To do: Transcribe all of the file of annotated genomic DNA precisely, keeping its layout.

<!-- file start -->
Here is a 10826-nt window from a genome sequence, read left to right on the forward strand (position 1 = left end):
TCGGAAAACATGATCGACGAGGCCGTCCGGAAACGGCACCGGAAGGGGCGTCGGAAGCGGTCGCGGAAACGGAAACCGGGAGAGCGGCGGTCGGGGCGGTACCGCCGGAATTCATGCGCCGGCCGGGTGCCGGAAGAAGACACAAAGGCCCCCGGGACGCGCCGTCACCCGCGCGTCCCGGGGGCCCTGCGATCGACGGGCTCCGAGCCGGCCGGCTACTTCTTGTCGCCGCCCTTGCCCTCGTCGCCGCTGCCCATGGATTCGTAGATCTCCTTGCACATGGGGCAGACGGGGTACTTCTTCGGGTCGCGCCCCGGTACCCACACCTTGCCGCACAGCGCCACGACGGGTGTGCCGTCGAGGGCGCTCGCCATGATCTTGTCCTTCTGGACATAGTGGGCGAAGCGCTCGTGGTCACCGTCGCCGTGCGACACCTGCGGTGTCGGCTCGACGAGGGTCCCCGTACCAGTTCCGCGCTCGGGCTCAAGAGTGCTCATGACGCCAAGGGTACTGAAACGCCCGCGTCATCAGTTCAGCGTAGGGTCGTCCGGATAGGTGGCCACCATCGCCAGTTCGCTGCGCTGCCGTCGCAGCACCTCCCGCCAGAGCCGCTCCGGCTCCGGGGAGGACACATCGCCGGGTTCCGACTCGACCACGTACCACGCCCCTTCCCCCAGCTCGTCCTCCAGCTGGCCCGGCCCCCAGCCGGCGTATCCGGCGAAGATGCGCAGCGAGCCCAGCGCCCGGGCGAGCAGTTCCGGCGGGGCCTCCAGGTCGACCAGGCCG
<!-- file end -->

Here is a 10826-nt window from a genome sequence, read left to right on the forward strand (position 1 = left end):
TCGGAAAACATGATCGACGAGGCCGTCCGGAAACGGCACCGGAAGGGGCGTCGGAAGCGGTCGCGGAAACGGAAACCGGGAGAGCGGCGGTCGGGGCGGTACCGCCGGAATTCATGCGCCGGCCGGGTGCCGGAAGAAGACACAAAGGCCCCCGGGACGCGCCGTCACCCGCGCGTCCCGGGGGCCCTGCGATCGACGGGCTCCGAGCCGGCCGGCTACTTCTTGTCGCCGCCCTTGCCCTCGTCGCCGCTGCCCATGGATTCGTAGATCTCCTTGCACATGGGGCAGACGGGGTACTTCTTCGGGTCGCGCCCCGGTACCCACACCTTGCCGCACAGCGCCACGACGGGTGTGCCGTCGAGGGCGCTCGCCATGATCTTGTCCTTCTGGACATAGTGGGCGAAGCGCTCGTGGTCACCGTCGCCGTGCGACACCTGCGGTGTCGGCTCGACGAGGGTCCCCGTACCAGTTCCGCGCTCGGGCTCAAGAGTGCTCATGACGCCAAGGGTACTGAAACGCCCGCGTCATCAGTTCAGCGTAGGGTCGTCCGGATAGGTGGCCACCATCGCCAGTTCGCTGCGCTGCCGTCGCAGCACCTCCCGCCAGAGCCGCTCCGGCTCCGGGGAGGACACATCGCCGGGTTCCGACTCGACCACGTACCACGCCCCTTCCCCCAGCTCGTCCTCCAGCTGGCCCGGCCCCCAGCCGGCGTATCCGGCGAAGATGCGCAGCGAGCCCAGCGCCCGGGCGAGCAGTTCCGGCGGGGCCTCCAGGTCGACCAGGCCG